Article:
How to Make Your Urban Farming Dreams a Reality, According to a DC Gardening Pro
First lesson: It's not too late. Second lesson: Let's get a little less ambitious.
It’s officially spring, which means you’re probably thinking about starting to work in your garden. The better question: Are you sure you want to start a spring garden? There’s no shame in waiting.
That’s according to Joshua Singer, a community garden specialist at the D.C. Department of Parks and Recreation (DPR) and outreach and partnerships director at D.C. Urban Gardeners (DUG) Network, who we recently spoke to about growing in the city. From working in the urban soil with hundreds of other local gardeners to teaching composting and gardening classes throughout the year, Singer is extremely qualified to help you earn your green thumb. Since it’s the start of spring, we first asked him when we should start our garden.
“Just do a summer garden, don’t bother with spring or fall,” he tells InsideHook.
But what about April showers bringing May flowers?
“Wait. Go to a garden store in mid-May, buy a couple of bags of compost, buy seedlings of what you’ll want to eat, look them up to make sure you have garden space, get some bamboo posts for tomatoes and water them until they die in the fall,” he says. “Throw a bag of mulch on the soil when they’re done. For people just starting out, just do a summer garden.”
In other words, if you haven’t started, it’s not too late. He adds that “the easier stuff is small, fast growing things: cherry tomatoes, Asian eggplants, jalapeños, okra, peas and beans. You can plant those in May.”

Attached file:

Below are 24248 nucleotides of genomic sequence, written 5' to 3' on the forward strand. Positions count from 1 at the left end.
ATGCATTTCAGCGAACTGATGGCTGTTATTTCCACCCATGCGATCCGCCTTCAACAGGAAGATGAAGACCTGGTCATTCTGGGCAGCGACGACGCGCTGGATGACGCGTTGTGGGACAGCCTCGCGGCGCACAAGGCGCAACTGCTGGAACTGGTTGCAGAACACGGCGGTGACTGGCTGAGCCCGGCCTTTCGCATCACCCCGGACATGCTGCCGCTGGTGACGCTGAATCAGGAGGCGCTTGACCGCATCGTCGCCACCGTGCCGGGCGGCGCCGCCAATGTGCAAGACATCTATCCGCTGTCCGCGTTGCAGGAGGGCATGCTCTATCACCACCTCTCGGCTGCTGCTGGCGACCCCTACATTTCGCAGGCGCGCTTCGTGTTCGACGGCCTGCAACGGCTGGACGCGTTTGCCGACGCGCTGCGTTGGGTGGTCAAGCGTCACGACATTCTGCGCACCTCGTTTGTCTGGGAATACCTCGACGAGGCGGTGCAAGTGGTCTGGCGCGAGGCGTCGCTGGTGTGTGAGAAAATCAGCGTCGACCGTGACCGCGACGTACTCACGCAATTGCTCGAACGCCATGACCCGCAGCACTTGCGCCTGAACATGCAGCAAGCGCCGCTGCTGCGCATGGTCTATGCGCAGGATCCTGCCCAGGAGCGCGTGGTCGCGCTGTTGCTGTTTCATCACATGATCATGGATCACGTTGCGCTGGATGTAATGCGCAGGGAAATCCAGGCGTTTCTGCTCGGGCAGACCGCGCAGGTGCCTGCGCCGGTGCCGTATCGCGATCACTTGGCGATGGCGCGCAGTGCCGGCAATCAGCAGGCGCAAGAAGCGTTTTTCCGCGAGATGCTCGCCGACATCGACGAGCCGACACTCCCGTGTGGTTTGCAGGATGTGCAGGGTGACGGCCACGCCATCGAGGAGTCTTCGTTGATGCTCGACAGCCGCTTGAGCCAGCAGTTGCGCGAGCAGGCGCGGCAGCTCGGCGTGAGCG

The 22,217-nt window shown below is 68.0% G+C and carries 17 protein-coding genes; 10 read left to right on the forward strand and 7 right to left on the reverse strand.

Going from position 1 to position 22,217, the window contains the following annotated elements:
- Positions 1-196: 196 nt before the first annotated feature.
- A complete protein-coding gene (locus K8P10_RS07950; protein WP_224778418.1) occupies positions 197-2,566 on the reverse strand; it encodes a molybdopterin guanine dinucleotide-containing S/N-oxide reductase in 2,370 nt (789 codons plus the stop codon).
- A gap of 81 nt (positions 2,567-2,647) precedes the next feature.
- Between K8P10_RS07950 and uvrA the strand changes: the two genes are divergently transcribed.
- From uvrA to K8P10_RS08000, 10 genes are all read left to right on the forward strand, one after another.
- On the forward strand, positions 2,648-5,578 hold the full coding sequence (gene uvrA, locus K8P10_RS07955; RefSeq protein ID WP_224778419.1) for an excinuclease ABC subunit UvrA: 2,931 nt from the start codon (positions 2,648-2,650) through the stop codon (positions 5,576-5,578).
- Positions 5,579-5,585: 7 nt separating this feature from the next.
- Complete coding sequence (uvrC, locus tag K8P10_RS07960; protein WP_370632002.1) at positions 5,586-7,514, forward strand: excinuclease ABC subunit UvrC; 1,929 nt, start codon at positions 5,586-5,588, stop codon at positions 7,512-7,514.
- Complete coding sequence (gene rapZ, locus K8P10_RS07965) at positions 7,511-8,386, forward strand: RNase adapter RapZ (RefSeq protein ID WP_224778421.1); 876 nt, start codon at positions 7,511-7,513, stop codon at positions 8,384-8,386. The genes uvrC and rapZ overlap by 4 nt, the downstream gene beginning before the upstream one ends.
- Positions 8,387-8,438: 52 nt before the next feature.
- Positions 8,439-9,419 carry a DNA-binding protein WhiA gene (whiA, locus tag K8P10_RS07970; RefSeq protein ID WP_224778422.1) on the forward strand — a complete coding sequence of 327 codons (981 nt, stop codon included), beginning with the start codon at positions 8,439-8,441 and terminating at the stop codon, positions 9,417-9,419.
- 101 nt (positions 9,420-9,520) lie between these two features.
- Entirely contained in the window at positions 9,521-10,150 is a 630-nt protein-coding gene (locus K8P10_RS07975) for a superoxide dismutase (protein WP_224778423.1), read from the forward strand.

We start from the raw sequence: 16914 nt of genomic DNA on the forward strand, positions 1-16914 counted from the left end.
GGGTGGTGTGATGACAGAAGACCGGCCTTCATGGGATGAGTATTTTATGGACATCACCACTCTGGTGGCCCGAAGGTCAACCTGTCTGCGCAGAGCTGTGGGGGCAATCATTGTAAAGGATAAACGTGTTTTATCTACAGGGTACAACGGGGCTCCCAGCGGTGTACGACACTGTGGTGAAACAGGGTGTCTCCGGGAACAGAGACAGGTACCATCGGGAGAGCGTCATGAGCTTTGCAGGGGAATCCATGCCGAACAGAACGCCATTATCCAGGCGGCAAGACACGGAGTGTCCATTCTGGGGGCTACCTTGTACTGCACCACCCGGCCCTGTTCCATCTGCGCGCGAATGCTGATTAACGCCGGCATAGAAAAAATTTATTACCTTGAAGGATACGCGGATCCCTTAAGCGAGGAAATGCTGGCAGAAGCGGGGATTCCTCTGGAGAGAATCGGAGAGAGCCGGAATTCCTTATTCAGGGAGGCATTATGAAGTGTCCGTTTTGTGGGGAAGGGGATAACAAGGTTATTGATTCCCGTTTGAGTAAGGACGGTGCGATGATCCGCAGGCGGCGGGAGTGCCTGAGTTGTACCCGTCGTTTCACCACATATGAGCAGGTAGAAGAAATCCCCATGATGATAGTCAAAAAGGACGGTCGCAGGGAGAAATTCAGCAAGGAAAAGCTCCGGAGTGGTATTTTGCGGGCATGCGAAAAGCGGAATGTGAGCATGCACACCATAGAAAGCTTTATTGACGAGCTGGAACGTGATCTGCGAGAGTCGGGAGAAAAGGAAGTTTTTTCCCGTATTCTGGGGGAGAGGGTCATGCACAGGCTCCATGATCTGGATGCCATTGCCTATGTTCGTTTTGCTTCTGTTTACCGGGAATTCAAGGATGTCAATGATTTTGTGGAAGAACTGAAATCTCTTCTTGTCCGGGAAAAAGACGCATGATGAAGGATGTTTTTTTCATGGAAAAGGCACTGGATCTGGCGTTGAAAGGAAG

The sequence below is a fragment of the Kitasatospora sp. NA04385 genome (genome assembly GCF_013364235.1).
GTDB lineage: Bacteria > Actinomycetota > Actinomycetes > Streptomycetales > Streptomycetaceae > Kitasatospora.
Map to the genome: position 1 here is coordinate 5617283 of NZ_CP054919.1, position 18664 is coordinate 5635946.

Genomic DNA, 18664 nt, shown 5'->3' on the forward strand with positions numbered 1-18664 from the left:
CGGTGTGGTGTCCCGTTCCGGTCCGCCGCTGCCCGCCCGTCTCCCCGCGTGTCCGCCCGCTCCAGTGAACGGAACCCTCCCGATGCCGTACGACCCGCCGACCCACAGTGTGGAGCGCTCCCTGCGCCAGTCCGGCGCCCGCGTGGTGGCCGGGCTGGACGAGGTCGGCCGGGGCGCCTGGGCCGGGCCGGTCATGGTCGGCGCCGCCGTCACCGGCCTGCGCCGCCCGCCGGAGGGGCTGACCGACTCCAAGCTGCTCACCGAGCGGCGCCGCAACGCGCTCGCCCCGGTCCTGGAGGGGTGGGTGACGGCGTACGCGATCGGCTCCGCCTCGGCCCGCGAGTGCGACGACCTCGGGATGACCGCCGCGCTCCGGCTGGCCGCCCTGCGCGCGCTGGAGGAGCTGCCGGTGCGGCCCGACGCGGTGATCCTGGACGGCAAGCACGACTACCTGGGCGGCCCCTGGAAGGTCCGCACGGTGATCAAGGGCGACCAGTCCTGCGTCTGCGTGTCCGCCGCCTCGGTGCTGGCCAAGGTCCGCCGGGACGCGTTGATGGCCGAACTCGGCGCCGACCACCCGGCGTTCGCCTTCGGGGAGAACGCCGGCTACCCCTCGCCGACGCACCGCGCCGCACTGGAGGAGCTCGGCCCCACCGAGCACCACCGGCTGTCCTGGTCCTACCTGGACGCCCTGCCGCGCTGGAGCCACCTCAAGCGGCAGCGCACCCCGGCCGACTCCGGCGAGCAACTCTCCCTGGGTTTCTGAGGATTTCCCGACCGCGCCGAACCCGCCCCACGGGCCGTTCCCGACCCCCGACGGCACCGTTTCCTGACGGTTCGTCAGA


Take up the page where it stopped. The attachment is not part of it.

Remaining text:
In addition to ease, another big reason to wait is the insects.
“The next phase is bigger fruits: heirloom tomatoes, Italian eggplants, brassicas, kale, collards and broccoli, stuff that takes a while to mature,” he says. “Since it takes longer to mature, you’re dealing with pest issues and disease.” This is the main reason you might want to wait. “It gets tricky because of cabbage loopers and harlequin beetles and flea beetles — there’s a lot of pests. That’s why I tell people to start out with a summer garden, it’s easier to control the pests.”
The biggest warning Singer gave us doesn’t have anything to do with what or when to grow, it has to do with compost. Composting in a city needs to be different for one simple reason: rats. As he advises, “It’s more important to not attract rats than to make organic waste.”
“If you’re going to [compost] in your backyard, you need to take it very seriously,” he says. “It’s good that people want to compost in a pile, which is great if you’re on a farm or rural area, but not if you’re in a city. You need to make sure it’s rat-proof or join something like our compost cooperative.”
“Rats are already here,” he says. But don’t worry, rats don’t necessarily want to ruin your garden. They aren’t attracted to your fruits and vegetables, they’re attracted to the bad-smelling compost. So if you can’t compost properly, just don’t do it. “Rats don’t want produce unless they can’t get rotting dumpster food.”
If you do have a rat problem, organic rat poison (it’s safe for cats and dogs) available at your local hardware store works for Singer. Dry ice also chases some rats out of gardens, which is available at your local liquor store and Harris Teeter. Finally, rat terrier dogs do the trick. Singer put out a call for some of the dogs during the height of the pandemic, and a dozen local rat terriers answered the call.
Let’s say none of this is too daunting. Other than some gardening gloves, a hand trowel and hand fork, what does every gardener need? “A hard rake, especially if you don’t have a wood rake,” Singer says. “Even if you’re digging in the ground and not a bed, you want to use a hard rake.”
If you’re a little more advanced — someone who really does want to plant in the spring — Singer has another suggestion: “The one tool that’s kinda expensive that’s useful is a broad fork. It breaks up ground better than a rototiller and goes deeper into the soil.”
If you don’t have your own plot or would like to start slowly, consider hands-on volunteering with one of DPR’s community gardens. Participants grow as a community and there are weekly harvests that yield thousands of pounds of food a year. Bonus: No attracting rats at home.
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